The silicon wafer is usually patterned with the mask set to make hundreds or thousands of the same IC. The circle below represents the wafer, the squares represent the copies of the maskset pattern exposed onto the wafer by the stepper. The light squares are completely within the wafer and thus may be functional chips, the others are only partial and so cannot be functional chips.
Each of these ICs are then cut out of the wafer using a diamond edged saw and are called dies (or die, or dice).
The die is then somehow packaged. Often they are mounted to a leadframe and then moulded into a plastic packaging to make them larger and easier to handle.
Typically, the separated die are tested at this stage, and the faulty ones marked. Only non-faulty ones would then be assembled into packages.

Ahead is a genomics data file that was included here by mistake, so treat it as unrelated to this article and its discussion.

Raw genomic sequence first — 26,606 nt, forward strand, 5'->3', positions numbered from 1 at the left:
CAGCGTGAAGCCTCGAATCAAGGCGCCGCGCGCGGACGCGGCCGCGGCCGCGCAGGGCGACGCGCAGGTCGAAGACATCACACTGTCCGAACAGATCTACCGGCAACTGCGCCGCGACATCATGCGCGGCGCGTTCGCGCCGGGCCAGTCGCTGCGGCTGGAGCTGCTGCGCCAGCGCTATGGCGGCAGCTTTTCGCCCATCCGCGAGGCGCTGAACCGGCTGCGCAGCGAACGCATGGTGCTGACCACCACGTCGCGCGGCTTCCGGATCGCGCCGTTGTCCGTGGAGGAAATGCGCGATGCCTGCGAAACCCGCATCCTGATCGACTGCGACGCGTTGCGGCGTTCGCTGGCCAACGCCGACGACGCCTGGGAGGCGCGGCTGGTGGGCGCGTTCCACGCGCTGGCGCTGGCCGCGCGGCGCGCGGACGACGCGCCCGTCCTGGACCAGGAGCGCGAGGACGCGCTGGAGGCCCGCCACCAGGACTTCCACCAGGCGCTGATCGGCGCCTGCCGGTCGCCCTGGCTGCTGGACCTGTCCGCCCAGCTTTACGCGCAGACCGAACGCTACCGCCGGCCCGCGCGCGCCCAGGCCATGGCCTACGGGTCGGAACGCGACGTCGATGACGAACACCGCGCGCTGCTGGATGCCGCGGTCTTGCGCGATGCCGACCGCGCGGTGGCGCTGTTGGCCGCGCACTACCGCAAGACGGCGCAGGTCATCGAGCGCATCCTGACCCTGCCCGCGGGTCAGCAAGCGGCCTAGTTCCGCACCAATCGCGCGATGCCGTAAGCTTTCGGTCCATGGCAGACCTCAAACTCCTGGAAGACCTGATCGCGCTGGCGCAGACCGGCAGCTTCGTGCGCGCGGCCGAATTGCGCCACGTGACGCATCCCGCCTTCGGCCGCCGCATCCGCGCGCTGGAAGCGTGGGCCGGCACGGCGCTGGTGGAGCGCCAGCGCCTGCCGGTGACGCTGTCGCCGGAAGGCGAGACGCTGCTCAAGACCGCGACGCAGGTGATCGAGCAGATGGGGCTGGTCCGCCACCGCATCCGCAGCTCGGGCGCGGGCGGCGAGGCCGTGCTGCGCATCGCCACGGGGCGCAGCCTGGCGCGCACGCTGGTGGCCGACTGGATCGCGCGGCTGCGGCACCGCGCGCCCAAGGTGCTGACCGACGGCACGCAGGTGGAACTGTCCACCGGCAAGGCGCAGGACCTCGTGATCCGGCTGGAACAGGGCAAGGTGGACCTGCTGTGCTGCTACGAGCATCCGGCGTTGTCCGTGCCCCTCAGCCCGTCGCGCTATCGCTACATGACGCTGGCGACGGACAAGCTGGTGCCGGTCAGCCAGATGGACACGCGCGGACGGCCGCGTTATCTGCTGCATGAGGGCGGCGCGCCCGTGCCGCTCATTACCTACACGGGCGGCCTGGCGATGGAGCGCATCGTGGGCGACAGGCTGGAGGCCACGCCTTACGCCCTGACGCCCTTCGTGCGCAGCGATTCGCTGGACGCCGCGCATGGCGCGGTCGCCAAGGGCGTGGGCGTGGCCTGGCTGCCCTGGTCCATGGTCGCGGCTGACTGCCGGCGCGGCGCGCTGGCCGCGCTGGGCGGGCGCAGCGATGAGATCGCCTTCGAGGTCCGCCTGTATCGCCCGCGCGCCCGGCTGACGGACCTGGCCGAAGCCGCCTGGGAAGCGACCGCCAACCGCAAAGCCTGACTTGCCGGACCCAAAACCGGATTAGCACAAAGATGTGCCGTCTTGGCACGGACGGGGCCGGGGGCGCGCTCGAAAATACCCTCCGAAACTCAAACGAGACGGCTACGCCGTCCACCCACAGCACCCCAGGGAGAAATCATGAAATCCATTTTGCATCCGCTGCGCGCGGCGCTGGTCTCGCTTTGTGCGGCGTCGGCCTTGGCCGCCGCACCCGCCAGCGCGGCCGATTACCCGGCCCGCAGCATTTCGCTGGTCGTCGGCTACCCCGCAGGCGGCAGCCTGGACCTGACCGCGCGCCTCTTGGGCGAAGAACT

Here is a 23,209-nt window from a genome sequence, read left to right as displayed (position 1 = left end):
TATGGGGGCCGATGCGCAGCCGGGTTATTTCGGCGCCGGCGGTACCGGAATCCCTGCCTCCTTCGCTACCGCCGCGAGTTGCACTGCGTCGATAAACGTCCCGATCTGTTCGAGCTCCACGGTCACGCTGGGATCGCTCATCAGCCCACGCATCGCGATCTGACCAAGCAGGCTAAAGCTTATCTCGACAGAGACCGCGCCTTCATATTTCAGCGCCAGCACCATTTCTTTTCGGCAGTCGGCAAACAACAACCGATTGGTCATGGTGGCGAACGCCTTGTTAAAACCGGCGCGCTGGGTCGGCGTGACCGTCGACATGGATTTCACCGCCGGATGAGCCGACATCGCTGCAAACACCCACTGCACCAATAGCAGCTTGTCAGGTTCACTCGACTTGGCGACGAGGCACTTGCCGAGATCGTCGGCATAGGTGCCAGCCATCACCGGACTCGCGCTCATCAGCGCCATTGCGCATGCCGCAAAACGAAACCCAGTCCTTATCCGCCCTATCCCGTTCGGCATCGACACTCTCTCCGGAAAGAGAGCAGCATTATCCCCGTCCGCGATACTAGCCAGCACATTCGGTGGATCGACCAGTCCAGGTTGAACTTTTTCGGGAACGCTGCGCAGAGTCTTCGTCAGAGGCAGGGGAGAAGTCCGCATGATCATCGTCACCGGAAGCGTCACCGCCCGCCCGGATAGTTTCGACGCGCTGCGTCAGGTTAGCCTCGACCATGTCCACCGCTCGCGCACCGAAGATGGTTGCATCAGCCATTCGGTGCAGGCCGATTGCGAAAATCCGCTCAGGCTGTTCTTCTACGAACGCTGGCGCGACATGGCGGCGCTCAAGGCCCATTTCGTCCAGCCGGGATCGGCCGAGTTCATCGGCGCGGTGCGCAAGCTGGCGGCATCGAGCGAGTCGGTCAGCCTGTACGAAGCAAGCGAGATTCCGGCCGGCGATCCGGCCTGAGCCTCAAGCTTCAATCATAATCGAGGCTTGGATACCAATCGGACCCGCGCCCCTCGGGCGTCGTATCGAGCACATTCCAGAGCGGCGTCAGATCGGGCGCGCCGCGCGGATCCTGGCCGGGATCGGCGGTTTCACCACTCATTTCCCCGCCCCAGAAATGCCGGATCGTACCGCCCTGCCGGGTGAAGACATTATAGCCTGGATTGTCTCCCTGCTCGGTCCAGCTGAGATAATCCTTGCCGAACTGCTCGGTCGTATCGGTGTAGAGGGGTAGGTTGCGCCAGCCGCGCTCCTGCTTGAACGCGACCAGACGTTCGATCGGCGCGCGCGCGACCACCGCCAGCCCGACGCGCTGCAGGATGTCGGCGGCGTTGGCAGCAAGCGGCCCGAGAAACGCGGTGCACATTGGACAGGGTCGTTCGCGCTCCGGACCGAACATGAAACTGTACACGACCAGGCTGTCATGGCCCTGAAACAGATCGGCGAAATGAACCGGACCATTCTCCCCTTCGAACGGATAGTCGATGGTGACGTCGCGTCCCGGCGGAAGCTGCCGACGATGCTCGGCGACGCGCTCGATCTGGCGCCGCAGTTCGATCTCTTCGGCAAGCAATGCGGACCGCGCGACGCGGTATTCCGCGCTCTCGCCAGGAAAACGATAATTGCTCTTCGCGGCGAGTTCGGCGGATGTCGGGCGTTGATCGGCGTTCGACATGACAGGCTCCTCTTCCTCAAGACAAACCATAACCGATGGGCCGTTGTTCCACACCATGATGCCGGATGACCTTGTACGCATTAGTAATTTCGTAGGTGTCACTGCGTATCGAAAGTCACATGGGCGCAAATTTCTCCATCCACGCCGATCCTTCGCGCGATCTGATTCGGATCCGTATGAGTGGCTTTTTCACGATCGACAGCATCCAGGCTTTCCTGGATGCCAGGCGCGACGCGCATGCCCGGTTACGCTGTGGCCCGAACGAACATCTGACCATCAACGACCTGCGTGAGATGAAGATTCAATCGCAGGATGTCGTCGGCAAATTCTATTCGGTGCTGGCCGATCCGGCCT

The chip or die would be attached to the central square area of the lead frame with an epoxy glue, then bondwires would attach the pads of the die to the corresponding lead of the frame. The whole leadframe then goes into an injection moulding machine to encapsulate the individual die, four sections of black plastic for this case, then the leadframe is chopped and the leads formed into legs for the finished product.
Image from Sergei Frolov
Read more about how the dual in line package was created (DIP) in this Hackaday article
The Google shuttle will provide a type of packaging called Wafer Level Chip Scale Packaging.
The course itself is very self sufficient, and on top of that you have the community behind it. People are happy to help and review your work. I would definitely recommend the course!